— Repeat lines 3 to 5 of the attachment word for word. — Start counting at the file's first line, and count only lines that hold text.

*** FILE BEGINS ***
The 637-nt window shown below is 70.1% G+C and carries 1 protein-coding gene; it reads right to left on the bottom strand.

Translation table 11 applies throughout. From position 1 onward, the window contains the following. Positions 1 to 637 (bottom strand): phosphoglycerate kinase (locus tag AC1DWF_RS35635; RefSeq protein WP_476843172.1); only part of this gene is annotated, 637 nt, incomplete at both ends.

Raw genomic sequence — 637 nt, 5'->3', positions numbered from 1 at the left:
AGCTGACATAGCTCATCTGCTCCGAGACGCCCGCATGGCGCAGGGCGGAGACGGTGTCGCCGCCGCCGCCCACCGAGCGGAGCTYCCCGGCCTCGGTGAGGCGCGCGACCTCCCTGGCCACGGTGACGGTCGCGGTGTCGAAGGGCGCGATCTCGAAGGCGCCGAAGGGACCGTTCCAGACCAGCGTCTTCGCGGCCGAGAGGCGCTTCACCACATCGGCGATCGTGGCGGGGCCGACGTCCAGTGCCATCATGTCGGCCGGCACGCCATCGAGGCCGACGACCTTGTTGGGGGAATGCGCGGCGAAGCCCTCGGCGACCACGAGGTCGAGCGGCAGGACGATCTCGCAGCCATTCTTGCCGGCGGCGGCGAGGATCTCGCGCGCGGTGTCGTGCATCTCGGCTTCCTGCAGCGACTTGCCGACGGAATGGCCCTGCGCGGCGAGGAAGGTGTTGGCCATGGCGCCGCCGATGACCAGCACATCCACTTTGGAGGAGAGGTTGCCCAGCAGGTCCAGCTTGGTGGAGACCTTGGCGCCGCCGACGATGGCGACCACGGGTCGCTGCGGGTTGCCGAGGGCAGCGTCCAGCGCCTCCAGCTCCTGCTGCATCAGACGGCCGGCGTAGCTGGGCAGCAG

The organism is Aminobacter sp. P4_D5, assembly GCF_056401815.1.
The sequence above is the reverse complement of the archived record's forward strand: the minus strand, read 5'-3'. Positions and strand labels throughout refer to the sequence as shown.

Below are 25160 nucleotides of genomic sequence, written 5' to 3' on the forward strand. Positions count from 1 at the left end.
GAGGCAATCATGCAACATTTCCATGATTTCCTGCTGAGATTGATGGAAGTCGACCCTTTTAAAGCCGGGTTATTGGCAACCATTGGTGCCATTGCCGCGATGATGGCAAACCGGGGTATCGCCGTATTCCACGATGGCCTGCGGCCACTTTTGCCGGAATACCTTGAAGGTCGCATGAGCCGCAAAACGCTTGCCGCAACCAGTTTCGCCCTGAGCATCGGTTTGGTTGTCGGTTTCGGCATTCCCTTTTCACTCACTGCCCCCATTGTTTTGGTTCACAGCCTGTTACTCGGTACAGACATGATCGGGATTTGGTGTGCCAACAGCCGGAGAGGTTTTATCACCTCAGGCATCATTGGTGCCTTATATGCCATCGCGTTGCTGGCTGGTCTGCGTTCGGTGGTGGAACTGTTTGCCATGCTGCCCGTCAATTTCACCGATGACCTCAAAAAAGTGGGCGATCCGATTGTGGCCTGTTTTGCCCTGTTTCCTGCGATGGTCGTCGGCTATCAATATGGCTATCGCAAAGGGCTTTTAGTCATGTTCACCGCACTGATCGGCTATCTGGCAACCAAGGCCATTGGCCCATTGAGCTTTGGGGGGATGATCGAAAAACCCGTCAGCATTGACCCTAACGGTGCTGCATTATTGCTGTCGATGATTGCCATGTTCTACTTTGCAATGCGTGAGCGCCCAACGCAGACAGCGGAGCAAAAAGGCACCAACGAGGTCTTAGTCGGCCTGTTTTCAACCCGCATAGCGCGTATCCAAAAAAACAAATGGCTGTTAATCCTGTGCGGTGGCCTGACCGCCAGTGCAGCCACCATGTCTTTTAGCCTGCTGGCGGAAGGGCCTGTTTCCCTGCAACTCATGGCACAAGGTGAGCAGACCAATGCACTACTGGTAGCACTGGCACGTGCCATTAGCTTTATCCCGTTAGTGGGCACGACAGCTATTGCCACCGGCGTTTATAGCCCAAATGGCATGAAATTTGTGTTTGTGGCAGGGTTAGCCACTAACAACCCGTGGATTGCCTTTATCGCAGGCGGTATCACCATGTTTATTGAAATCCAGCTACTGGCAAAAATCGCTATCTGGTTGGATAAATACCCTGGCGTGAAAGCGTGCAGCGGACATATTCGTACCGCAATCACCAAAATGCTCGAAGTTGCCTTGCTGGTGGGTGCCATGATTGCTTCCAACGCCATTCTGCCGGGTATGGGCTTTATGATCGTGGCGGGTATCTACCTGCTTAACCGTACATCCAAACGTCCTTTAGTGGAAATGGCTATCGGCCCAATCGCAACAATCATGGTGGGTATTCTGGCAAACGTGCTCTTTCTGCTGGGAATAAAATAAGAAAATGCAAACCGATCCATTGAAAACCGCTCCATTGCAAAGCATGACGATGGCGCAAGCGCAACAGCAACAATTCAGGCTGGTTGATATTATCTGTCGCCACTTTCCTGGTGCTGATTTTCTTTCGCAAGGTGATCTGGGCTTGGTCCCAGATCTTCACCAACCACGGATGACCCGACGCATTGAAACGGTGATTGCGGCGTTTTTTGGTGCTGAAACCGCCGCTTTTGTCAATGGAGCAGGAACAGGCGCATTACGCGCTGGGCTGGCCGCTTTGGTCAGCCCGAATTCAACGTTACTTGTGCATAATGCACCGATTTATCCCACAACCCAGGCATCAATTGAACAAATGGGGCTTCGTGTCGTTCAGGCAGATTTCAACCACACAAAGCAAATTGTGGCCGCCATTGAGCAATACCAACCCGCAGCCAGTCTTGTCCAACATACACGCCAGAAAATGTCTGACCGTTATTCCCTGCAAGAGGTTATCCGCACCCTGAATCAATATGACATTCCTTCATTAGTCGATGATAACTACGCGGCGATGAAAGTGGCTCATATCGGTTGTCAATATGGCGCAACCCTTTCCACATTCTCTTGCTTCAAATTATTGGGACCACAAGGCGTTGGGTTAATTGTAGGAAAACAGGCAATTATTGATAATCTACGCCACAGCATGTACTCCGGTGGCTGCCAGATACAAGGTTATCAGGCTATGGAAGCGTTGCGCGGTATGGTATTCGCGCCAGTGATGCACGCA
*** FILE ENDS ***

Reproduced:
Raw genomic sequence — 637 nt, 5'->3', positions numbered from 1 at the left:
AGCTGACATAGCTCATCTGCTCCGAGACGCCCGCATGGCGCAGGGCGGAGACGGTGTCGCCGCCGCCGCCCACCGAGCGGAGCTYCCCGGCCTCGGTGAGGCGCGCGACCTCCCTGGCCACGGTGACGGTCGCGGTGTCGAAGGGCGCGATCTCGAAGGCGCCGAAGGGACCGTTCCAGACCAGCGTCTTCGCGGCCGAGAGGCGCTTCACCACATCGGCGATCGTGGCGGGGCCGACGTCCAGTGCCATCATGTCGGCCGGCACGCCATCGAGGCCGACGACCTTGTTGGGGGAATGCGCGGCGAAGCCCTCGGCGACCACGAGGTCGAGCGGCAGGACGATCTCGCAGCCATTCTTGCCGGCGGCGGCGAGGATCTCGCGCGCGGTGTCGTGCATCTCGGCTTCCTGCAGCGACTTGCCGACGGAATGGCCCTGCGCGGCGAGGAAGGTGTTGGCCATGGCGCCGCCGATGACCAGCACATCCACTTTGGAGGAGAGGTTGCCCAGCAGGTCCAGCTTGGTGGAGACCTTGGCGCCGCCGACGATGGCGACCACGGGTCGCTGCGGGTTGCCGAGGGCAGCGTCCAGCGCCTCCAGCTCCTGCTGCATCAGACGGCCGGCGTAGCTGGGCAGCAG

The organism is Aminobacter sp. P4_D5, assembly GCF_056401815.1.